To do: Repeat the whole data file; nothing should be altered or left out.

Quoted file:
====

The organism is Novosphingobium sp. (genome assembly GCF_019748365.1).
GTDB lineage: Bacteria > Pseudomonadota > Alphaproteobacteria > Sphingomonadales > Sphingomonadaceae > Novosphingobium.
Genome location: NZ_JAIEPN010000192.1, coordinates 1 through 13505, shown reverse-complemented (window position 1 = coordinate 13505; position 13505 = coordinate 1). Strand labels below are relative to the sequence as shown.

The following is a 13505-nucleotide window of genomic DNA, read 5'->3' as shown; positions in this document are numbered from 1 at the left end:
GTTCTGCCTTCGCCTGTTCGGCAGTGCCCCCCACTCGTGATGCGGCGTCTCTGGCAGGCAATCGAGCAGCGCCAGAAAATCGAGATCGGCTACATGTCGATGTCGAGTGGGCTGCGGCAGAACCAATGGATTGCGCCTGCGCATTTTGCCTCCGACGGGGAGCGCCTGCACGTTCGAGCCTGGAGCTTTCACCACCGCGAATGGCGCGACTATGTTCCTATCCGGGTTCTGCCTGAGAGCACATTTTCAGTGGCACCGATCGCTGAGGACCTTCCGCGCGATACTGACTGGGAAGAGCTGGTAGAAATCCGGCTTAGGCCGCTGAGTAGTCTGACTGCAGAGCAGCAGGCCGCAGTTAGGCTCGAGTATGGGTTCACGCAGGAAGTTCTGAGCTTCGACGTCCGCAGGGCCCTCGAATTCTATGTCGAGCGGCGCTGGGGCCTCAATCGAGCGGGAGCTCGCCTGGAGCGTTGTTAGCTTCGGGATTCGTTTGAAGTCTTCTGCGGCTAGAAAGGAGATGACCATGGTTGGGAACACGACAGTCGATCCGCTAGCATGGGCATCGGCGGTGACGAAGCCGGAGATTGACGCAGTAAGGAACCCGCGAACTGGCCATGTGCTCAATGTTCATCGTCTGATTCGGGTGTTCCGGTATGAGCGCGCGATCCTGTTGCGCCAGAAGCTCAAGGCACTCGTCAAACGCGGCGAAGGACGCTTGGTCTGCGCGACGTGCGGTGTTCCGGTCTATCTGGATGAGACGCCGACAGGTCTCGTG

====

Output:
The organism is Novosphingobium sp. (genome assembly GCF_019748365.1).
GTDB lineage: Bacteria > Pseudomonadota > Alphaproteobacteria > Sphingomonadales > Sphingomonadaceae > Novosphingobium.
Genome location: NZ_JAIEPN010000192.1, coordinates 1 through 13505, shown reverse-complemented (window position 1 = coordinate 13505; position 13505 = coordinate 1). Strand labels below are relative to the sequence as shown.

The following is a 13505-nucleotide window of genomic DNA, read 5'->3' as shown; positions in this document are numbered from 1 at the left end:
GTTCTGCCTTCGCCTGTTCGGCAGTGCCCCCCACTCGTGATGCGGCGTCTCTGGCAGGCAATCGAGCAGCGCCAGAAAATCGAGATCGGCTACATGTCGATGTCGAGTGGGCTGCGGCAGAACCAATGGATTGCGCCTGCGCATTTTGCCTCCGACGGGGAGCGCCTGCACGTTCGAGCCTGGAGCTTTCACCACCGCGAATGGCGCGACTATGTTCCTATCCGGGTTCTGCCTGAGAGCACATTTTCAGTGGCACCGATCGCTGAGGACCTTCCGCGCGATACTGACTGGGAAGAGCTGGTAGAAATCCGGCTTAGGCCGCTGAGTAGTCTGACTGCAGAGCAGCAGGCCGCAGTTAGGCTCGAGTATGGGTTCACGCAGGAAGTTCTGAGCTTCGACGTCCGCAGGGCCCTCGAATTCTATGTCGAGCGGCGCTGGGGCCTCAATCGAGCGGGAGCTCGCCTGGAGCGTTGTTAGCTTCGGGATTCGTTTGAAGTCTTCTGCGGCTAGAAAGGAGATGACCATGGTTGGGAACACGACAGTCGATCCGCTAGCATGGGCATCGGCGGTGACGAAGCCGGAGATTGACGCAGTAAGGAACCCGCGAACTGGCCATGTGCTCAATGTTCATCGTCTGATTCGGGTGTTCCGGTATGAGCGCGCGATCCTGTTGCGCCAGAAGCTCAAGGCACTCGTCAAACGCGGCGAAGGACGCTTGGTCTGCGCGACGTGCGGTGTTCCGGTCTATCTGGATGAGACGCCGACAGGTCTCGTG